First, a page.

Mark of the Ninja [Review]
September 17, 2012
Ninja games aren’t anything new. We’ve had them since the early days; slicing, dicing, and throwing ninja stars at enemies. But what about ninja games that truly reflects what a ninja is: a silent assassin? With the exception of Tenchu, I’m hard pressed to give you an answer. That is, until now. The same people who brought you Shank and Shank 2 have left the slicing and dicing to Shank and brought us a new stealth ninja game: Mark of the Ninja.
Mark of the Ninja is one of the darkest (if not the darkest) games I have ever played. The dark environment lends itself to game play in several ways. As a ninja you will need to make use of the shadows; staying out of light wherever possible. Using shadows you will be able to sneak past enemies or put yourself into a position to strike them down. Enemy range of vision is limited when in the dark; there is an indicator in front of their faces to show you exactly how limited it is. If you step into the light and an enemy is looking in that direction, it doesn’t matter how far you are, they will see you.
The darkness doesn’t always play to your advantage, however; your vision is fairly limited as well. With the exception of the area that you are in, most of your screen will be shrouded in darkness. This forces players to move about the levels cautiously, since you don’t want to accidentally alert an unsuspected enemy. When you move next to doors you can push against them to sense what’s in the next room; likewise with vents—you peek out of them to get a limited view of what’s inside. Peeking through vents also gives you enough room to toss items through to knock out lights to give you more cover, or perhaps make an item fall as a distraction. You need to do this cautiously, though, since knocking out lights and breaking items makes noise that can draw unwanted attention.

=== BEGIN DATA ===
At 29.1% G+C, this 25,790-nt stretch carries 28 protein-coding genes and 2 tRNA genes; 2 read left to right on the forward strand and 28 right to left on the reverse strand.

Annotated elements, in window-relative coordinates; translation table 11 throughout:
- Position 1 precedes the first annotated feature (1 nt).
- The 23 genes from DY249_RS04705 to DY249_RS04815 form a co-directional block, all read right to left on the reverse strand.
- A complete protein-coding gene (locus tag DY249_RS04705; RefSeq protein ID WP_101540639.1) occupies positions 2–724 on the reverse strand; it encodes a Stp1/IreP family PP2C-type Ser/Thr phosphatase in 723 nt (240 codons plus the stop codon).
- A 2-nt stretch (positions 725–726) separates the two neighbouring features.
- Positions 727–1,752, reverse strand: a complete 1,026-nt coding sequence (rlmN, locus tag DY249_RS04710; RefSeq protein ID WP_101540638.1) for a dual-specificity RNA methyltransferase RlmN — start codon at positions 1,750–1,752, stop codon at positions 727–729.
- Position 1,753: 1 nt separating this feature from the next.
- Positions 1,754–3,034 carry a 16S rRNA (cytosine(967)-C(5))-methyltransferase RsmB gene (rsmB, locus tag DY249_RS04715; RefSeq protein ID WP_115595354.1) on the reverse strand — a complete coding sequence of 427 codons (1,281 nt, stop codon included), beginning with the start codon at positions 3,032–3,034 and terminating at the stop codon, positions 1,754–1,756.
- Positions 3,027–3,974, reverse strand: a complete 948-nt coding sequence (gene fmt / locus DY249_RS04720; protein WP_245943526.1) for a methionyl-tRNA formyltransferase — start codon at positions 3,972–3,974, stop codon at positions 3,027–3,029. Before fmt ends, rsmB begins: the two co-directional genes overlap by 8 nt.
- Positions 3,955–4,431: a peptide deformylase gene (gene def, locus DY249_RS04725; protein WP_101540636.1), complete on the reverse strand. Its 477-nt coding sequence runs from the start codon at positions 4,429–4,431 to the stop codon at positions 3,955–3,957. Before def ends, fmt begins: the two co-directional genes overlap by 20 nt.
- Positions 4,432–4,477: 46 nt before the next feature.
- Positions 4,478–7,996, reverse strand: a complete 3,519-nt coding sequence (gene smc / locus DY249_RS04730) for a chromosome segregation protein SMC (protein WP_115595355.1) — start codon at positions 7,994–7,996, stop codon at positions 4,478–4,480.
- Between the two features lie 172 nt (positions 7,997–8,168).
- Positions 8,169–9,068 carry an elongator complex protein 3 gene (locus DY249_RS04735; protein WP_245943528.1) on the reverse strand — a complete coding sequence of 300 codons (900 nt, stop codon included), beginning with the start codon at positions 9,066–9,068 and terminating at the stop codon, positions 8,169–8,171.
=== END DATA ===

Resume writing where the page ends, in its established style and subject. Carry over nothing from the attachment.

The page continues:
Sound plays a big part in the game. When you break a light, hit an item, or do anything that makes noise, a sound indicator shows how far away that sound can be heard. It’s a great way to distract enemies and get them to turn their back of move to another area. It also can give you unwanted attention if you accidentally make a noise. Even disturbing birds or rats will cause them to make noise that may draw the attention of a guard.